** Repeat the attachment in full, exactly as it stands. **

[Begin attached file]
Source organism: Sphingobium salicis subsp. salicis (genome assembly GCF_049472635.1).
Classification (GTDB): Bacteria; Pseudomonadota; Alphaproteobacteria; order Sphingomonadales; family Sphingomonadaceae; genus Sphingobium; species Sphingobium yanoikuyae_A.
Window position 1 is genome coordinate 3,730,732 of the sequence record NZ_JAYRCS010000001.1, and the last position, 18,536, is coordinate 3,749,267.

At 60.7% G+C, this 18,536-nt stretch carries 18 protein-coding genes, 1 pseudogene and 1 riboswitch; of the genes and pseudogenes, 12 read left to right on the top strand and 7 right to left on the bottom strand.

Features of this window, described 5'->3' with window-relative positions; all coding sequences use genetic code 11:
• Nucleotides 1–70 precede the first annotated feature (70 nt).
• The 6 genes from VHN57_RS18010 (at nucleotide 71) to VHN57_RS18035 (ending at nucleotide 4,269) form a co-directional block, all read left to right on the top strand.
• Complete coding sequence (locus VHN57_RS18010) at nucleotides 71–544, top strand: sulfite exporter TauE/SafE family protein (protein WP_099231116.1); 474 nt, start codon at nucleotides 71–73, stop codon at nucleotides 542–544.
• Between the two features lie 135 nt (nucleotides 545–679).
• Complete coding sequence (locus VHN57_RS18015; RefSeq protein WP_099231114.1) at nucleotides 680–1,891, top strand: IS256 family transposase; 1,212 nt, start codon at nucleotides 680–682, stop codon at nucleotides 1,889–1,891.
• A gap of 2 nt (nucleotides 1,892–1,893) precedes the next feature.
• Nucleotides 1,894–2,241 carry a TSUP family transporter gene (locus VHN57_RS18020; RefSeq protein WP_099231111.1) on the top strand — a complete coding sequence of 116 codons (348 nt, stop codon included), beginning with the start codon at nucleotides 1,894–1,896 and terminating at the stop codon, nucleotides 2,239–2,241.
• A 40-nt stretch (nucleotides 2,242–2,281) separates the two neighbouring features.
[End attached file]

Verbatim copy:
Source organism: Sphingobium salicis subsp. salicis (genome assembly GCF_049472635.1).
Classification (GTDB): Bacteria; Pseudomonadota; Alphaproteobacteria; order Sphingomonadales; family Sphingomonadaceae; genus Sphingobium; species Sphingobium yanoikuyae_A.
Window position 1 is genome coordinate 3,730,732 of the sequence record NZ_JAYRCS010000001.1, and the last position, 18,536, is coordinate 3,749,267.

At 60.7% G+C, this 18,536-nt stretch carries 18 protein-coding genes, 1 pseudogene and 1 riboswitch; of the genes and pseudogenes, 12 read left to right on the top strand and 7 right to left on the bottom strand.

Features of this window, described 5'->3' with window-relative positions; all coding sequences use genetic code 11:
• Nucleotides 1–70 precede the first annotated feature (70 nt).
• The 6 genes from VHN57_RS18010 (at nucleotide 71) to VHN57_RS18035 (ending at nucleotide 4,269) form a co-directional block, all read left to right on the top strand.
• Complete coding sequence (locus VHN57_RS18010) at nucleotides 71–544, top strand: sulfite exporter TauE/SafE family protein (protein WP_099231116.1); 474 nt, start codon at nucleotides 71–73, stop codon at nucleotides 542–544.
• Between the two features lie 135 nt (nucleotides 545–679).
• Complete coding sequence (locus VHN57_RS18015; RefSeq protein WP_099231114.1) at nucleotides 680–1,891, top strand: IS256 family transposase; 1,212 nt, start codon at nucleotides 680–682, stop codon at nucleotides 1,889–1,891.
• A gap of 2 nt (nucleotides 1,892–1,893) precedes the next feature.
• Nucleotides 1,894–2,241 carry a TSUP family transporter gene (locus VHN57_RS18020; RefSeq protein WP_099231111.1) on the top strand — a complete coding sequence of 116 codons (348 nt, stop codon included), beginning with the start codon at nucleotides 1,894–1,896 and terminating at the stop codon, nucleotides 2,239–2,241.
• A 40-nt stretch (nucleotides 2,242–2,281) separates the two neighbouring features.